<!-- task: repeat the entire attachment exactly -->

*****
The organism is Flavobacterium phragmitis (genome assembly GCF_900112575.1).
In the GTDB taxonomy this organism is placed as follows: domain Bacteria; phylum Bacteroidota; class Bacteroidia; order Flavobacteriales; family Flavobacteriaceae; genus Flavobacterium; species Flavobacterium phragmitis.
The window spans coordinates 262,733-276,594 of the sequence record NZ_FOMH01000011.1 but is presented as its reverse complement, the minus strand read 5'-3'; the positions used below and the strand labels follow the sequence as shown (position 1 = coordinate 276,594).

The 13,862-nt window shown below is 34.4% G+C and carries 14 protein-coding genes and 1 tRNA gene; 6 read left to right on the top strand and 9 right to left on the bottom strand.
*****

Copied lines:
The organism is Flavobacterium phragmitis (genome assembly GCF_900112575.1).
In the GTDB taxonomy this organism is placed as follows: domain Bacteria; phylum Bacteroidota; class Bacteroidia; order Flavobacteriales; family Flavobacteriaceae; genus Flavobacterium; species Flavobacterium phragmitis.
The window spans coordinates 262,733-276,594 of the sequence record NZ_FOMH01000011.1 but is presented as its reverse complement, the minus strand read 5'-3'; the positions used below and the strand labels follow the sequence as shown (position 1 = coordinate 276,594).

The 13,862-nt window shown below is 34.4% G+C and carries 14 protein-coding genes and 1 tRNA gene; 6 read left to right on the top strand and 9 right to left on the bottom strand.